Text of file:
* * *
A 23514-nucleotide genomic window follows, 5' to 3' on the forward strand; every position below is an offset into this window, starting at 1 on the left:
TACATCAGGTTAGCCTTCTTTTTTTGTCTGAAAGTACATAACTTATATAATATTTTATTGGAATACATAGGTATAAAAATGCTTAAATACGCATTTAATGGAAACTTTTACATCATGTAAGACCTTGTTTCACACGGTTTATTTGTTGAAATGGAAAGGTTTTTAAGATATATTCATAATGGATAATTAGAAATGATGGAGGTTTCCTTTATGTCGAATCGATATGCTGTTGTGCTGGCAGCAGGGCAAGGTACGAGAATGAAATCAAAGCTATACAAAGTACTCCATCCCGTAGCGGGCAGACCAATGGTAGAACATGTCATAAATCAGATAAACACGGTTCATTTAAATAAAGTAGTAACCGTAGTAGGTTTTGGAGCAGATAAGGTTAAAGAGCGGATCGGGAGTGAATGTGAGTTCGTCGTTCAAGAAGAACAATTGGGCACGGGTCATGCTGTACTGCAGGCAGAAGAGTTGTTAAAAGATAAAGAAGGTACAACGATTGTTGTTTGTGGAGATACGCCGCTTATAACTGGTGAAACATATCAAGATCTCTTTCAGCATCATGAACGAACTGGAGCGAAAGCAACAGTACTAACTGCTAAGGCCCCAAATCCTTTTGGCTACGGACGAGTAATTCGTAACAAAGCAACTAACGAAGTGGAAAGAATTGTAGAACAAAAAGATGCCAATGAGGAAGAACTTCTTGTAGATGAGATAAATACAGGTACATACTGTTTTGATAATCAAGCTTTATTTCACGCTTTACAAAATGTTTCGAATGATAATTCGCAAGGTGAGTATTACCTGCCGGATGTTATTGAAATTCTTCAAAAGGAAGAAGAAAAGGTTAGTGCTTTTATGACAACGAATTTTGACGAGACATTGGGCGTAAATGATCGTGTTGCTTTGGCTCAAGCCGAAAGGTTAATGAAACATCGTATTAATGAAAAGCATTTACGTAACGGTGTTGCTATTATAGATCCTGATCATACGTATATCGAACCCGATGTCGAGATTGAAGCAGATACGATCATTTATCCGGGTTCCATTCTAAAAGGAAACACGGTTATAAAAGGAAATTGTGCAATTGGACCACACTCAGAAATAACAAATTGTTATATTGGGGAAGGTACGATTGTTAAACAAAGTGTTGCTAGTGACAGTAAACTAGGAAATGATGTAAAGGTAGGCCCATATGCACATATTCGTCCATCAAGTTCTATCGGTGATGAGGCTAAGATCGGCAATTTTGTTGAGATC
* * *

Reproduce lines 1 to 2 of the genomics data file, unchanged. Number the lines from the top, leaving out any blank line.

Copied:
A 23514-nucleotide genomic window follows, 5' to 3' on the forward strand; every position below is an offset into this window, starting at 1 on the left:
TACATCAGGTTAGCCTTCTTTTTTTGTCTGAAAGTACATAACTTATATAATATTTTATTGGAATACATAGGTATAAAAATGCTTAAATACGCATTTAATGGAAACTTTTACATCATGTAAGACCTTGTTTCACACGGTTTATTTGTTGAAATGGAAAGGTTTTTAAGATATATTCATAATGGATAATTAGAAATGATGGAGGTTTCCTTTATGTCGAATCGATATGCTGTTGTGCTGGCAGCAGGGCAAGGTACGAGAATGAAATCAAAGCTATACAAAGTACTCCATCCCGTAGCGGGCAGACCAATGGTAGAACATGTCATAAATCAGATAAACACGGTTCATTTAAATAAAGTAGTAACCGTAGTAGGTTTTGGAGCAGATAAGGTTAAAGAGCGGATCGGGAGTGAATGTGAGTTCGTCGTTCAAGAAGAACAATTGGGCACGGGTCATGCTGTACTGCAGGCAGAAGAGTTGTTAAAAGATAAAGAAGGTACAACGATTGTTGTTTGTGGAGATACGCCGCTTATAACTGGTGAAACATATCAAGATCTCTTTCAGCATCATGAACGAACTGGAGCGAAAGCAACAGTACTAACTGCTAAGGCCCCAAATCCTTTTGGCTACGGACGAGTAATTCGTAACAAAGCAACTAACGAAGTGGAAAGAATTGTAGAACAAAAAGATGCCAATGAGGAAGAACTTCTTGTAGATGAGATAAATACAGGTACATACTGTTTTGATAATCAAGCTTTATTTCACGCTTTACAAAATGTTTCGAATGATAATTCGCAAGGTGAGTATTACCTGCCGGATGTTATTGAAATTCTTCAAAAGGAAGAAGAAAAGGTTAGTGCTTTTATGACAACGAATTTTGACGAGACATTGGGCGTAAATGATCGTGTTGCTTTGGCTCAAGCCGAAAGGTTAATGAAACATCGTATTAATGAAAAGCATTTACGTAACGGTGTTGCTATTATAGATCCTGATCATACGTATATCGAACCCGATGTCGAGATTGAAGCAGATACGATCATTTATCCGGGTTCCATTCTAAAAGGAAACACGGTTATAAAAGGAAATTGTGCAATTGGACCACACTCAGAAATAACAAATTGTTATATTGGGGAAGGTACGATTGTTAAACAAAGTGTTGCTAGTGACAGTAAACTAGGAAATGATGTAAAGGTAGGCCCATATGCACATATTCGTCCATCAAGTTCTATCGGTGATGAGGCTAAGATCGGCAATTTTGTTGAGATC